Meanwhile, tobacco companies get to entice non-smokers to develop nicotine addiction, adding to their customer base.
Our experience with Subutex as a less harmful heroin substitute is similar. Instead of reducing the number of drug addicts, we ended up with more. I strongly advise against adopting such so-called harm reduction strategy.
But I agree with Dr Lam and Prof Lateef that we should try to help smokers “to gradually quit in a controlled manner”. There are proper ways to do so, one is through controlled Nicotine Replacement Therapy (NRT), by following strict guidelines. We do not prohibit nicotine used in such a manner.
I would like to assure Mr Alvin Yeo that we will, in the assessment process, undertake the necessary studies before imposing any ban under Section 15. We will keep an open mind about this.
Education and Smoking Cessation
Second, all the members expressed concerns over the rising smoking prevalence among certain population groups, including the young, the ladies and the Malays. Mdm Halimah’s speech in Malay made a heart-felt appeal to the Malay smokers to think about the welfare of their children and to get them to stop smoking.
To be credible, they have to walk the talk by quitting smoking themselves. I join her in this appeal. I also thank Mdm Halimah for highlighting the harm pregnant mothers bring to their infants if they smoke.
All the Members called for stronger smoking control measures. I agree entirely.
We have implemented various programmes, and we will continue to try new ones. We work with schools, religious institutions, the employers, the charity sector and the community at large. I note Mdm Halimah’s illustration of the Sheraton Towers as an exemplary employer who went the extra mile to get their employees to quit smoking. I applaud such employers and urge more to join the movement.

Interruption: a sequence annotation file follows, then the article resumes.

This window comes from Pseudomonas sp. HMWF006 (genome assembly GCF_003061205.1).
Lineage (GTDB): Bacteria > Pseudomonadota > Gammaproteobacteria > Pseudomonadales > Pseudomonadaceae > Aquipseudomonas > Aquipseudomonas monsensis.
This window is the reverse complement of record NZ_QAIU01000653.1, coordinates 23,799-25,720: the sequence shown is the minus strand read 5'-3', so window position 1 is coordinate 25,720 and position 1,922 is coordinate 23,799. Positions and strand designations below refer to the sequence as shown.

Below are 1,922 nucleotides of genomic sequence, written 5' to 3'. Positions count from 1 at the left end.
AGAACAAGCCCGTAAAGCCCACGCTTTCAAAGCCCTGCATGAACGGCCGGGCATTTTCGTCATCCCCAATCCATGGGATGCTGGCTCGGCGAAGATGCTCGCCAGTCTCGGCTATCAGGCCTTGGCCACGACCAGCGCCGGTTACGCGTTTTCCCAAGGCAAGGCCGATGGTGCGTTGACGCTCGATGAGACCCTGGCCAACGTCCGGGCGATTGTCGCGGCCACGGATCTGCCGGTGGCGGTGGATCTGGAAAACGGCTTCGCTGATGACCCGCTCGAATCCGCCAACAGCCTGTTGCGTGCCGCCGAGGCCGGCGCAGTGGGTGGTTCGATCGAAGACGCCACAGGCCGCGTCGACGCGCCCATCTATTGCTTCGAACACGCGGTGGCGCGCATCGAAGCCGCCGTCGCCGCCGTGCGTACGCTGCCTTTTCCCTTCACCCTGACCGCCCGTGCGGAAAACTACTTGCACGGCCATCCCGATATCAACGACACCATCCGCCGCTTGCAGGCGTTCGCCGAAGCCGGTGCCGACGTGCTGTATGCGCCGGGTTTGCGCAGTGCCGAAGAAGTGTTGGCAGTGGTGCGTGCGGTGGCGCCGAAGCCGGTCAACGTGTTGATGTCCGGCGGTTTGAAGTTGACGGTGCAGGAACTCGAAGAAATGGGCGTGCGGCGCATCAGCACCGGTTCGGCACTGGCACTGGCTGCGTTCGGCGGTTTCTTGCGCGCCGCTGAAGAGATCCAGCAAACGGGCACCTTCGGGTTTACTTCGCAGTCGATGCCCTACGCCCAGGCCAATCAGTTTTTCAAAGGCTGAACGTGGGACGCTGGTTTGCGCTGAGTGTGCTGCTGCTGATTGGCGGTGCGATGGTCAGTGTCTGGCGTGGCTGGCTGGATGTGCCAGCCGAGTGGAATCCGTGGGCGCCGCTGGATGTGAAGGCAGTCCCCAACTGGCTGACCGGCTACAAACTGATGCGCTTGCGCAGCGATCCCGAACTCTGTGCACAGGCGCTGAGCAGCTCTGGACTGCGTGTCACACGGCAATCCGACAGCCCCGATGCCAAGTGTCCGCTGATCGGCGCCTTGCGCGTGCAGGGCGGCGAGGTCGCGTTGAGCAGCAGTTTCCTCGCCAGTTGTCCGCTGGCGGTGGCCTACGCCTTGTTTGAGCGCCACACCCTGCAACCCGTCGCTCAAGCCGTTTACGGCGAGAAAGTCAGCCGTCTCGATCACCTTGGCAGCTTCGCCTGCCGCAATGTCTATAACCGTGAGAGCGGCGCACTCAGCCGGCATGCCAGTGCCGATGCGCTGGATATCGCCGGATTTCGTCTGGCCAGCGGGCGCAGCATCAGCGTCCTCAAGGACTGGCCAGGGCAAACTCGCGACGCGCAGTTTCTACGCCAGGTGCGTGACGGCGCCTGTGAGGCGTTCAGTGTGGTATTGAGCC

I heard Mdm Cynthia Phua’s call for schools to reach out to students who smoke and get them to quit. I appreciate her sharing several research findings done in schools overseas on effective counselling, including telephone counselling. I note her point that with teens, enforcement and penalty do not work as well.
The psychology often works the other way. What is prohibited becomes highly valued. We try to tap on the young to guide us on how to reach out to their peers.
I had focus group discussions with young lady smokers. They knew the harm of tobacco and had tried to quit but when their own family members and close friends are smokers, they found it difficult. This is obviously a complex issue. As Prof Straughan noted, one underlying cause could be the larger problem of some youths needing to embrace “sub-cultures” in order to seek “affirmation from like-minded peers”.
We will definitely try to do more and learn from others. We have discussed the various initiatives in this House before. In the interest of time, I will not repeat them here.
Our efforts have not been futile. Let me quote one indicator. The proportion of Secondary School students who have ever tried cigarette smoking has dropped from 26% in 2000 to 16% in 2009. This is a victory for us. But we need to do better.
Third, Ms Ellen Lee, Mdm Halimah, and Prof Straughan called for stronger enforcement against sales to the under-age. I agree. We will step up policing on tobacco retail outlets. We will consider raising the penalty on repeat offenders. We are also considering disallowing tobacco sales in outlets frequented by young customers.